Hubble peers into the mouth of Leo A
At first glance, this NASA/ESA Hubble Space Telescope image seems to show an array of different cosmic objects, but the speckling of stars shown here actually forms a single body—a nearby dwarf galaxy known as Leo A. Its few million stars are so sparsely distributed that some distant background galaxies are visible through it. Leo A itself is at a distance of about 2.5 million light-years from Earth and a member of the Local Group of galaxies; a group that includes the Milky Way and the well-known Andromeda galaxy.
Astronomers study dwarf galaxies because they are very numerous and are simpler in structure than their giant cousins. However, their small size makes them difficult to study at great distances. As a result, the dwarf galaxies of the Local Group are of particular interest, as they are close enough to study in detail.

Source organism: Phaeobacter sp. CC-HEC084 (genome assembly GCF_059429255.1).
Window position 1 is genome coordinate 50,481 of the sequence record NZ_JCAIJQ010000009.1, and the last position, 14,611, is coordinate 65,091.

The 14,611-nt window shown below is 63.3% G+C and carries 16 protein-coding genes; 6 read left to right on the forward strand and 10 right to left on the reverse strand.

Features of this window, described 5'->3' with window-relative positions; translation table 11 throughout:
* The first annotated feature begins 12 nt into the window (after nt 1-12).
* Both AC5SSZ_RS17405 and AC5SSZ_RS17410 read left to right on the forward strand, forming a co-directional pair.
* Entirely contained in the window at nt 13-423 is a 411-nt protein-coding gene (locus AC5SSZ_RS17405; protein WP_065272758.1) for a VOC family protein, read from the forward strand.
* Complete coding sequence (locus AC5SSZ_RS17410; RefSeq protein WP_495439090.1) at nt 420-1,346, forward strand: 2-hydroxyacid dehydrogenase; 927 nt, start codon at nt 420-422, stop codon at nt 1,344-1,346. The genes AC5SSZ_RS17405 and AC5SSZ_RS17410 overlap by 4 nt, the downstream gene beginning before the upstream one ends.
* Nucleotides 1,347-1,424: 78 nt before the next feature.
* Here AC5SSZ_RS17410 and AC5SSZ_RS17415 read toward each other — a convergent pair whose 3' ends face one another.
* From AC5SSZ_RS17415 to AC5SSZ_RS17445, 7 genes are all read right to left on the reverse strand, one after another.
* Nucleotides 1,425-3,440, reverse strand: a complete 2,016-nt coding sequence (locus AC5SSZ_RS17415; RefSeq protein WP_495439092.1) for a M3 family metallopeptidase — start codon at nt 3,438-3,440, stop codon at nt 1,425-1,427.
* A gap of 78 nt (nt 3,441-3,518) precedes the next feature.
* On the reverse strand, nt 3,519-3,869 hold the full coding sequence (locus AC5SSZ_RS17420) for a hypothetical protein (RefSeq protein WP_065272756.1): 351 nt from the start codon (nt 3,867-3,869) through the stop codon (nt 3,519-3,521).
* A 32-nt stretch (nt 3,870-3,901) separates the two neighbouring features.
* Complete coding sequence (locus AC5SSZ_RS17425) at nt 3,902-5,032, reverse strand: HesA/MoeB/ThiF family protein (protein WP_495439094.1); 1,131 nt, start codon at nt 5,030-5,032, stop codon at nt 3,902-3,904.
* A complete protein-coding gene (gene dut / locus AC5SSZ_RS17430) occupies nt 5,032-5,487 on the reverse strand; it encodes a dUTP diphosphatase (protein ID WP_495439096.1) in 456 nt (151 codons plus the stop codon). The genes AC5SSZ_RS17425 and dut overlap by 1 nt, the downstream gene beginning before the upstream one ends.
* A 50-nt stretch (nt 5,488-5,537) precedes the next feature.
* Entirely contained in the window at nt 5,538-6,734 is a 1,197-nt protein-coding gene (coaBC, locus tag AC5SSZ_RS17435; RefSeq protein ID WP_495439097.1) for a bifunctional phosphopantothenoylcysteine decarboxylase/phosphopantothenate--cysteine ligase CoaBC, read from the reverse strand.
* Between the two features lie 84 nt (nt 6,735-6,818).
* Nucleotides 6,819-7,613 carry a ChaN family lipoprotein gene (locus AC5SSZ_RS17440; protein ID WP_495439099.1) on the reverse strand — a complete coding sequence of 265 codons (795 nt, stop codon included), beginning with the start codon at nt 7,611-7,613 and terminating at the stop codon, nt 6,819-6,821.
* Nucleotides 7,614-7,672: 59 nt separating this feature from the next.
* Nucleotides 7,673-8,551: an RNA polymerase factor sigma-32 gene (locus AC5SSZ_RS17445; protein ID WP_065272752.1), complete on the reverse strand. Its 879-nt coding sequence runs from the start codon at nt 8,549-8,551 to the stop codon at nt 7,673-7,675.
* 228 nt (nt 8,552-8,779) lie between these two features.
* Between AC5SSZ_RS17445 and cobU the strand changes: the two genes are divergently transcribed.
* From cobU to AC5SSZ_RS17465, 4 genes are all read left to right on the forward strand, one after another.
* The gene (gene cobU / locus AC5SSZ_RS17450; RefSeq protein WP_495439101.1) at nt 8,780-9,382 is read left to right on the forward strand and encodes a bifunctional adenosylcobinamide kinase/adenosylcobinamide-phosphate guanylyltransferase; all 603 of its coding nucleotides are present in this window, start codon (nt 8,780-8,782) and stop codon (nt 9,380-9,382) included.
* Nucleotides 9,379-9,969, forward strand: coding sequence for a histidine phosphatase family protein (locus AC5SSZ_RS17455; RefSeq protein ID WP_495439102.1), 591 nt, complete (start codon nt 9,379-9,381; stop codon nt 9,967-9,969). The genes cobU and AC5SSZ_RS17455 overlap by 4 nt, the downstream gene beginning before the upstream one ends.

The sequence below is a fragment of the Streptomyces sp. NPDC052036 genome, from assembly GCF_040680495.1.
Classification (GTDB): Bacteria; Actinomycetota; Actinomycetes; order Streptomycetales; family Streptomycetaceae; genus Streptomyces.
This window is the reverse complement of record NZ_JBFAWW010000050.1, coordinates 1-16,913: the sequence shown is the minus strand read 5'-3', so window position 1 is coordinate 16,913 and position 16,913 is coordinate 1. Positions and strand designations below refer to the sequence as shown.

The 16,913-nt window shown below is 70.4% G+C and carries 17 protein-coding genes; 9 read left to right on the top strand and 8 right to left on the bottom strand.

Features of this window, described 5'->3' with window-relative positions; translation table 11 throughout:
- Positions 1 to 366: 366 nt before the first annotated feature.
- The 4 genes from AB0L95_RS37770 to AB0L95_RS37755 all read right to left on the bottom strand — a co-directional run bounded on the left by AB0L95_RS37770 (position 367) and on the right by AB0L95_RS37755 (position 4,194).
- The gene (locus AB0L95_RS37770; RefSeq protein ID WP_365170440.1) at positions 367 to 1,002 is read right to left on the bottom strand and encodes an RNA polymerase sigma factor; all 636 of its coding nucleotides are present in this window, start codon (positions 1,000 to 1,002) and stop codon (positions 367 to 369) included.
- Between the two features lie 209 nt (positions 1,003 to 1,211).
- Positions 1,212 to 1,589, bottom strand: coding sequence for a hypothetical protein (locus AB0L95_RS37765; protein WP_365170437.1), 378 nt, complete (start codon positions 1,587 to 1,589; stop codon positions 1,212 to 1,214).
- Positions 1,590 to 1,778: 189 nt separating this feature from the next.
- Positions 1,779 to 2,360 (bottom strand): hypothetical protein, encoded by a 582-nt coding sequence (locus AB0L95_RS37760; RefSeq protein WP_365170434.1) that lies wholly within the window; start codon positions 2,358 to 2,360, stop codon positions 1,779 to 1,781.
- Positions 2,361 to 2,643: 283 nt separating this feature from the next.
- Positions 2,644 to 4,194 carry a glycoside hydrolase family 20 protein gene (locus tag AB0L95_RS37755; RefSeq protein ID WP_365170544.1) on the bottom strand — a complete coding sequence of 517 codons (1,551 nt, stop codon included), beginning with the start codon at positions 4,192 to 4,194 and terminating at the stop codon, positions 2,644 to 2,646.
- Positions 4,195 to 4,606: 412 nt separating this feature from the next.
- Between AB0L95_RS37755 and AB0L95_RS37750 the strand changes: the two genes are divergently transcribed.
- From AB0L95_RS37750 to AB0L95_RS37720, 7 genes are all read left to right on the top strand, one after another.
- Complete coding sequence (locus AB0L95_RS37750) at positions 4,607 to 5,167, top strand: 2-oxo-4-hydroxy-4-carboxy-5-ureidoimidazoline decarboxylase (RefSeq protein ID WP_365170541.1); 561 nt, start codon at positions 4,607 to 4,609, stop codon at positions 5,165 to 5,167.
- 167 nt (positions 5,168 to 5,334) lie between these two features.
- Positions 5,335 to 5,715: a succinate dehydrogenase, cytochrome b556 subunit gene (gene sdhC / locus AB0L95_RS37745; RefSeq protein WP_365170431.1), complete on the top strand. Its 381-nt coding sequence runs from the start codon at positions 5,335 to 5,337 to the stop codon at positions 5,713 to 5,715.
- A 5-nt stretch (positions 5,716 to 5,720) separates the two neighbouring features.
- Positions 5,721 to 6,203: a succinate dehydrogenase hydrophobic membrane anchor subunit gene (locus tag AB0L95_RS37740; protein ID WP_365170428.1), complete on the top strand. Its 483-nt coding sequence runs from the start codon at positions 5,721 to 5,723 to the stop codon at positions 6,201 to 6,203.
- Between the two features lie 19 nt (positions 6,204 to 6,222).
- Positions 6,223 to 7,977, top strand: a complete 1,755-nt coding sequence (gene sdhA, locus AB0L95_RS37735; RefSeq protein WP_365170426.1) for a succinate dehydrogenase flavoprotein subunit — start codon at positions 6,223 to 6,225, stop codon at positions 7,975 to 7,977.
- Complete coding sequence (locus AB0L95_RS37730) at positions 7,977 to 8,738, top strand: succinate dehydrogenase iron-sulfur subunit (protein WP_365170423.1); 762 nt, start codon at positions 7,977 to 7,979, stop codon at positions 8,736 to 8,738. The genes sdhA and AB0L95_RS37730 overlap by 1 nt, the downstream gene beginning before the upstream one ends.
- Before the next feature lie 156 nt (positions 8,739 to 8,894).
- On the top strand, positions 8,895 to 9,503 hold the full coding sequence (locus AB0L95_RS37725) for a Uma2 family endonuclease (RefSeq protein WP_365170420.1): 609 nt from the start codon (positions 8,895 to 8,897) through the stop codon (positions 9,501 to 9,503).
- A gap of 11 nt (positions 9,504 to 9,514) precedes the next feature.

As it turns out, Leo A is a rather unusual galaxy. It is one of the most isolated galaxies in the Local Group, has no obvious structural features beyond being a roughly spherical mass of stars, and shows no evidence for recent interactions with any of its few neighbors. However, the galaxy's contents are overwhelmingly dominated by relatively young stars, something that would normally be the result of a recent interaction with another galaxy. Around 90% of the stars in Leo A are less than eight billion years old—young in cosmic terms! This raises a number of intriguing questions about why star formation in Leo A did not take place on the "usual" timescale, but instead waited until it was good and ready.